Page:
S.P. II Will Be Fun For Whole Family
Let’s get this out of the way first — I am not a horse person.
It’s not that I don’t appreciate the equestrian sports. That couldn’t be further from the truth. They’ve just never been something I’ve followed or, quite frankly, understood. I suppose that’s the case for a lot of people who haven’t grown up around these magnificent animals.
This is the extent of my equestrian knowledge: I was born in Lexington, Ky., the “Horse Capital of the World.” Unfortunately, I barely remember anything about my five years there other than going to Kroger and the car wash with my mother.
My grandfather runs a family Kentucky Derby pool every May, and in 20 years, I don’t think I’ve ever picked the winning horse. Oh, yeah, I think I won 13 bucks at Churchill Downs one time. Woo-hoo.
That’s about it. So I’m about as big a newbie as they come when it comes to the world of horses.
But as sports editor at The Pilot, one of the sections in the Sunday sports section is Hoofbeats. For about eight months now, I’ve been reading the section every week, and many of the stories focus on our active eventing community.
Eventing has always been a bit of a mystery to me. I had a very vague idea of what it was about, but never a concrete understanding.
I still don’t, but the nice folks at the Carolina Horse Park invited me and other members of the local media out this week for a Media Day in advance of the prestigious Southern Pines Horse Trials II, which are coming up next weekend, March 25-27.
The three-day competition will feature some of the best eventers in the world as they prepare for the Rolex Kentucky Three-Day Event — considered to be the premiere competition in the United States — in my native Lexington. The Horse Park officials indicated that some of those competing at Southern Pines II also have their sights set on the 2012 Olympics in London.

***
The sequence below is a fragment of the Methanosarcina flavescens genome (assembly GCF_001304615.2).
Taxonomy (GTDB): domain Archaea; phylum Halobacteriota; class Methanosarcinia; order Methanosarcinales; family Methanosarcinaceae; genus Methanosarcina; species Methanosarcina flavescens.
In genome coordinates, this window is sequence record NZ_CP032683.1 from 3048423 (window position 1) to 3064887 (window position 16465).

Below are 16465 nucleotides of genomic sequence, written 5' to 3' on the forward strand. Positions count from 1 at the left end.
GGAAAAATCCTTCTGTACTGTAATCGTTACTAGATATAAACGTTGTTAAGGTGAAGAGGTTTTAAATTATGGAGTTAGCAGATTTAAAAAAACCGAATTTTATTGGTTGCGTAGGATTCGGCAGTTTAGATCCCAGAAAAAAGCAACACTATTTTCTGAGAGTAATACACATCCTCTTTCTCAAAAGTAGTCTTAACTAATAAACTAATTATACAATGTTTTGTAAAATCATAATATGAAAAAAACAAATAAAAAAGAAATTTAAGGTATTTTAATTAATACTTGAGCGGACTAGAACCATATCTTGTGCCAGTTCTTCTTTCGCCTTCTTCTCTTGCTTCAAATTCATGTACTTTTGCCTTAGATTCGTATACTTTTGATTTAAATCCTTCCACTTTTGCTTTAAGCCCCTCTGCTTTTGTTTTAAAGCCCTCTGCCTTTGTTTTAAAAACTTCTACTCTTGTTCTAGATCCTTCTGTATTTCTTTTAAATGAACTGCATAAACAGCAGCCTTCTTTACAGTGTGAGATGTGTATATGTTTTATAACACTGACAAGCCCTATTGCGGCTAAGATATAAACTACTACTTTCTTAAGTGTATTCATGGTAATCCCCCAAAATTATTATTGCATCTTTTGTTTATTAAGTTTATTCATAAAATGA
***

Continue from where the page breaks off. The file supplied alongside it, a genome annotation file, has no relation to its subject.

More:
While there are four levels at the competition, the top tier (advanced) boasts some of the biggest names in the sport. The event is the first stop on the annual Professional Riders Organization Tour.
This was my first time at the Horse Park, and it’s an absolutely beautiful piece of property. Though it’s just a stone’s throw from Moore County, it’s really an escape from the hustle and bustle of life in the town.
My fellow media colleagues and I were treated to a prep course on three-day eventing by the park’s executive director, Jane Murray, and Bobby Costello and Will Faudree, two of the top riders out there. I learned a whole lot, but I’m not going to pretend I know what I’m talking about, so I’ll just share my observations.
First of all, they explained that eventing has military roots, from the days of the cavalry. It was a way for officers and horses to keep fit for duty. Watching Will and horse, DHI Coloured Candy (known as Andy), demonstrate the cross-country portion of the event (the other two portions are dressage and show-jumping), it was easy to picture a Union or Confederate cavalry officer on his horse galloping through the woods en route to the next battle.
Will explained that in order to be successful, the two atheltes (the rider and the horse) have to have “one mind.” And Will and Andy certainly have that.
In the dressage demonstration, Will commanded Andy to do different movements in a way that was completely inperceptible to someone like me. It appeared that they had some sort of ESP going on. The same held true for the show-jumping and cross country phase . Truly amazing.
My personal favorite of the three was the cross-country demonstration. I loved the speed and endurance that horse and rider have to show, but I especially appreciated the bravery aspect. It takes a lot of guts to launch over a jump into a pond at high speed on top of a large animal. The suspense during competition must be breathtaking, something I can’t wait to see for myself.
I encourage folks to check out this year’s trials. The Horse Park is doing a great job of providing a family-friendly atmosphere with something for everyone to enjoy. There will be a Kid Zone for younger fans, plenty of food and retail vendors (including a beer garden, which is reason enough for me to go), and much more.
Best of all, the event is completely free for spectators. There aren’t too many sporting events where you get to see and mingle with the top stars at no cost.
I know I’ll be there, and I hope to see you there, too!
Contact John Krahnert III at firstname.lastname@example.org.
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